Cyber criminals imitating social networks to spread malware
May 14, 2009
Social networking websites have become a goldmine of information stored in their databases. This is now a source for some serious fraud, which could be perpetrated on the people who use such sites. The growing popularity of social networking sites like, Facebook, MySpace and Twitter has caught the attention of cyber criminals, who are using such sites to spread malware or frauds.
According to Wensense Security Lab, there is a growing domain-name cloning trend among cyber criminals, who are seeking to take advantage of the huge number of social networking users, particularly Facebook, MySpace and Twitter users.
Criminals are increasingly using domain names that include words like Facebook, MySpace and Twitter, with no official connection to the real sites, to trick unsuspecting users to visit fake websites and lure them to reveal sensitive information or download malicious code.
“These websites are popular – fraudsters are able to target lots of victims, people trust the content on it – because they think it’s from other people in their network and they are easy to compromise because they allow anybody to create and post content," said Charles Renert, senior director, advanced content research, Websense.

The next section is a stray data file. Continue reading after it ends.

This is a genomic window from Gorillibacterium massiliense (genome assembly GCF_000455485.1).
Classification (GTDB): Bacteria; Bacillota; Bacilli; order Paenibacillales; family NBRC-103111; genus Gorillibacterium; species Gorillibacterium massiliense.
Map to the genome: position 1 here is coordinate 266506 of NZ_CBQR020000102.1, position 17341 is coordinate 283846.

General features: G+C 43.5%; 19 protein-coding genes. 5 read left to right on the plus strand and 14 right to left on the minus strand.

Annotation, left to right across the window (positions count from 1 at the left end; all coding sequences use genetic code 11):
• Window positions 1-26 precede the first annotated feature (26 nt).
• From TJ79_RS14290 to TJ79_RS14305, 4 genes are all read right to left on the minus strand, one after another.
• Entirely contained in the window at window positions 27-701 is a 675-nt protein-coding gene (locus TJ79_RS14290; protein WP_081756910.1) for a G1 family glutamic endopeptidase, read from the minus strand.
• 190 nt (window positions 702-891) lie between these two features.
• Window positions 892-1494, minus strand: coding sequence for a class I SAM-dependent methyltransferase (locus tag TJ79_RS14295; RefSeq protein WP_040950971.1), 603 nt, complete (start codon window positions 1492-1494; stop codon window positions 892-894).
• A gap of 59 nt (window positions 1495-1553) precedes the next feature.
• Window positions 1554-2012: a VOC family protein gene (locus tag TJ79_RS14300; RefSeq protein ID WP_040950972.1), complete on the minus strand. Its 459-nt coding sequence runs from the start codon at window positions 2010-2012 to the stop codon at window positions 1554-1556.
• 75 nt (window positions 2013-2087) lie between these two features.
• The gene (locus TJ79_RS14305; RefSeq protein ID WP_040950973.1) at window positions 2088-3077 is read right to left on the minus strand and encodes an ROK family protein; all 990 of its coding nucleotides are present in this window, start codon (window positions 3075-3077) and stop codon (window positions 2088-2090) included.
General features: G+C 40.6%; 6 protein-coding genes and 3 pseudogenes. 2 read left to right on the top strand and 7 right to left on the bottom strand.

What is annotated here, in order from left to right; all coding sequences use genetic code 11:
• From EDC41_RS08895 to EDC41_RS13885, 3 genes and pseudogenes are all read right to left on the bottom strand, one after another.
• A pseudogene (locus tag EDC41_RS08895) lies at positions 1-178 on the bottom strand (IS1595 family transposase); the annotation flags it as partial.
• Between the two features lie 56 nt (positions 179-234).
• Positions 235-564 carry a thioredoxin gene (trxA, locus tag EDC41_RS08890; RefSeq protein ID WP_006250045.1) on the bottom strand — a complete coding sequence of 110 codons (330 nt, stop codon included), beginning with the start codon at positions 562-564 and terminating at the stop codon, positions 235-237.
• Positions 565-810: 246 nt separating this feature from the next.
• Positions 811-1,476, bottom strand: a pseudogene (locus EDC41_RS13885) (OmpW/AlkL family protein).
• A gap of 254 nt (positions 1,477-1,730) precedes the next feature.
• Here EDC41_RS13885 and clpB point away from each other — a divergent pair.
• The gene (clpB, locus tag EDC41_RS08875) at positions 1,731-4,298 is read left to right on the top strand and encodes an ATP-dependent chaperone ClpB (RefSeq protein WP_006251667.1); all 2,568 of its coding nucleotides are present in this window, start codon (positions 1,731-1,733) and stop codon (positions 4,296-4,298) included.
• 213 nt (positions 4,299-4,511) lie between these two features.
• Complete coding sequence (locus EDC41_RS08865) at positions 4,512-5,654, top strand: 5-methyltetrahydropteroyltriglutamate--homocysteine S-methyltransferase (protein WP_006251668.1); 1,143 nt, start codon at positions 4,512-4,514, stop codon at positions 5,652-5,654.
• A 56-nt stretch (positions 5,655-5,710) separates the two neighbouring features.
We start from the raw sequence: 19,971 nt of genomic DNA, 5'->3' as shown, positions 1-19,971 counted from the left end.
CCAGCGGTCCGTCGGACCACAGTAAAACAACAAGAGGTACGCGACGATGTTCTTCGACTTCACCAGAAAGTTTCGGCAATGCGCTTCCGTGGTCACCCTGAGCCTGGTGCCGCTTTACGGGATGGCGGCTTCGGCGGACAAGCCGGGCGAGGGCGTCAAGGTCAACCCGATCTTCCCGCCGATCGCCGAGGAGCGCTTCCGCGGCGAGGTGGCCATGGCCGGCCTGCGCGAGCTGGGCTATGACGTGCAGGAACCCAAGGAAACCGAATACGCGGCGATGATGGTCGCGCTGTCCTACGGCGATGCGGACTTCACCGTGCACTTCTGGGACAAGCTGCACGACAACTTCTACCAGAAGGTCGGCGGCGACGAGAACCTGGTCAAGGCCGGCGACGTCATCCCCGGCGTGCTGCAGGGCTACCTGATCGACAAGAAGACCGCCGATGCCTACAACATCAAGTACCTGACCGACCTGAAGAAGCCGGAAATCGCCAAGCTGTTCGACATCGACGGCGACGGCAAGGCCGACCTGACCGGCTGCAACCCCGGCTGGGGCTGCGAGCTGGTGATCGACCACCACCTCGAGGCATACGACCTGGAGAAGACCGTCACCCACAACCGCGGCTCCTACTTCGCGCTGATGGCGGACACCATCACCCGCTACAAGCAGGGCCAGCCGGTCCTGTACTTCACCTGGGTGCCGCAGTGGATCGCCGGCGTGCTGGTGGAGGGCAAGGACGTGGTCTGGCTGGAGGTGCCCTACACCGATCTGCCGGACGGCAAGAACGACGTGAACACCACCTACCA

Facebook, MySpace and other social networking sites have been the rage of the internet community for more than a year. Following investments by Microsoft and News Corp., the social networking providers are valued in the billions of dollars and are considered blueprints for how to build a website business model.
With online ad spending booming into a nearly $50 billion market this year, there is plenty of money to be had. So, not only cyber criminals or fraudsters, even big-name advertisers are drooling over millions of young, affluent consumers, who are spending more time on their online profiles than in front of a TV set or movie screens. They are particularly smitten with the prospect of tailoring 'content' to people's specific interests.
Traditional web filtering is not enough to protect users from threats on trusted sites, and isn’t enough to keep up with fraudsters generating new URLs almost instantaneously to avoid detection. Only real-time analysis of web content can prevent users from being exploited by this attack, Renert added.
This isn’t the first time Facebook users have been targeted by hackers. In late April, Websense Labs detected a phishing campaign targeting Facebook users. The scam, labeled 'FBStarter' by security researchers redirected users to a phishing page that spoofs Facebook's sign-in page. By entering their user name and password, they give attackers the information necessary to log into their account and spam their friends.
Sites that allow user-generated content comprises the majority of the top 50 most active distributors of malicious content. Over 70% of these sites have hosted malicious code in the last six months, as well as malicious comment spam and the URL and domain-spoofing, as noted in the most recent research. - Yogesh Sapkale